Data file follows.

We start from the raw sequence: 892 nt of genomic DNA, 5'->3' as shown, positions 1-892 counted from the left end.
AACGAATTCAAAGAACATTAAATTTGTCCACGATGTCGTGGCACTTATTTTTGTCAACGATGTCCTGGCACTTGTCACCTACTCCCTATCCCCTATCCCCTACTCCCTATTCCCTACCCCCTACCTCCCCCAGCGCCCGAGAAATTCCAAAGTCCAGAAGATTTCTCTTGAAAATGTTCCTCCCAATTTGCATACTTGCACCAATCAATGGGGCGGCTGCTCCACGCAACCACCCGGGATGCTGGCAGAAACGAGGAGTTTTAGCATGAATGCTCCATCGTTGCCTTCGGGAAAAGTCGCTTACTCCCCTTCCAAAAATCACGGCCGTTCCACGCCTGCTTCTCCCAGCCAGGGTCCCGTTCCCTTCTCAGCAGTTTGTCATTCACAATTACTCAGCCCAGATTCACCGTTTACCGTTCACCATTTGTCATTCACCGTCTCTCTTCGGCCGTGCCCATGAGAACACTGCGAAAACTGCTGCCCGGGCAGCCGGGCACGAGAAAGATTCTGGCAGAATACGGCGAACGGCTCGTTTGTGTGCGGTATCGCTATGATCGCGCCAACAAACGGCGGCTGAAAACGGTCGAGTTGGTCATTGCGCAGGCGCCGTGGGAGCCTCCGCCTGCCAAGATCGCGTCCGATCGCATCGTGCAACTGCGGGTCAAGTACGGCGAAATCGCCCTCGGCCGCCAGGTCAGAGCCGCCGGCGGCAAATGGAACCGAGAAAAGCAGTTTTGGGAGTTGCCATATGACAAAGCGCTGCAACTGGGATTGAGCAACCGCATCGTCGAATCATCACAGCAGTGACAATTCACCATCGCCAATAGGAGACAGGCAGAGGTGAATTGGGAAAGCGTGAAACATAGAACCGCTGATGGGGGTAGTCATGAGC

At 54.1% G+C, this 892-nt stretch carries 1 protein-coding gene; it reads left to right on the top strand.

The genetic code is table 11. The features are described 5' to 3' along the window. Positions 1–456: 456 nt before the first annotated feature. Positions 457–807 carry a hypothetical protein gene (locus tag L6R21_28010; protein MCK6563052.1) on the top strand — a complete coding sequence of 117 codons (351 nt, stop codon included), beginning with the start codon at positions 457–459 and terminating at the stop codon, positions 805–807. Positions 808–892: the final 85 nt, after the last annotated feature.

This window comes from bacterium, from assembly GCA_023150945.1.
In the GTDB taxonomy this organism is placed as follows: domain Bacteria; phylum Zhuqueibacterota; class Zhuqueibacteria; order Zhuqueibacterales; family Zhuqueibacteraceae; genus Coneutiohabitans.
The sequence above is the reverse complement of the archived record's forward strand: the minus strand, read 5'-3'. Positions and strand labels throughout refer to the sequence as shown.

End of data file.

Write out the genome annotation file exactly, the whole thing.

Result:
We start from the raw sequence: 892 nt of genomic DNA, 5'->3' as shown, positions 1-892 counted from the left end.
AACGAATTCAAAGAACATTAAATTTGTCCACGATGTCGTGGCACTTATTTTTGTCAACGATGTCCTGGCACTTGTCACCTACTCCCTATCCCCTATCCCCTACTCCCTATTCCCTACCCCCTACCTCCCCCAGCGCCCGAGAAATTCCAAAGTCCAGAAGATTTCTCTTGAAAATGTTCCTCCCAATTTGCATACTTGCACCAATCAATGGGGCGGCTGCTCCACGCAACCACCCGGGATGCTGGCAGAAACGAGGAGTTTTAGCATGAATGCTCCATCGTTGCCTTCGGGAAAAGTCGCTTACTCCCCTTCCAAAAATCACGGCCGTTCCACGCCTGCTTCTCCCAGCCAGGGTCCCGTTCCCTTCTCAGCAGTTTGTCATTCACAATTACTCAGCCCAGATTCACCGTTTACCGTTCACCATTTGTCATTCACCGTCTCTCTTCGGCCGTGCCCATGAGAACACTGCGAAAACTGCTGCCCGGGCAGCCGGGCACGAGAAAGATTCTGGCAGAATACGGCGAACGGCTCGTTTGTGTGCGGTATCGCTATGATCGCGCCAACAAACGGCGGCTGAAAACGGTCGAGTTGGTCATTGCGCAGGCGCCGTGGGAGCCTCCGCCTGCCAAGATCGCGTCCGATCGCATCGTGCAACTGCGGGTCAAGTACGGCGAAATCGCCCTCGGCCGCCAGGTCAGAGCCGCCGGCGGCAAATGGAACCGAGAAAAGCAGTTTTGGGAGTTGCCATATGACAAAGCGCTGCAACTGGGATTGAGCAACCGCATCGTCGAATCATCACAGCAGTGACAATTCACCATCGCCAATAGGAGACAGGCAGAGGTGAATTGGGAAAGCGTGAAACATAGAACCGCTGATGGGGGTAGTCATGAGC

At 54.1% G+C, this 892-nt stretch carries 1 protein-coding gene; it reads left to right on the top strand.

The genetic code is table 11. The features are described 5' to 3' along the window. Positions 1–456: 456 nt before the first annotated feature. Positions 457–807 carry a hypothetical protein gene (locus tag L6R21_28010; protein MCK6563052.1) on the top strand — a complete coding sequence of 117 codons (351 nt, stop codon included), beginning with the start codon at positions 457–459 and terminating at the stop codon, positions 805–807. Positions 808–892: the final 85 nt, after the last annotated feature.

This window comes from bacterium, from assembly GCA_023150945.1.
In the GTDB taxonomy this organism is placed as follows: domain Bacteria; phylum Zhuqueibacterota; class Zhuqueibacteria; order Zhuqueibacterales; family Zhuqueibacteraceae; genus Coneutiohabitans.
The sequence above is the reverse complement of the archived record's forward strand: the minus strand, read 5'-3'. Positions and strand labels throughout refer to the sequence as shown.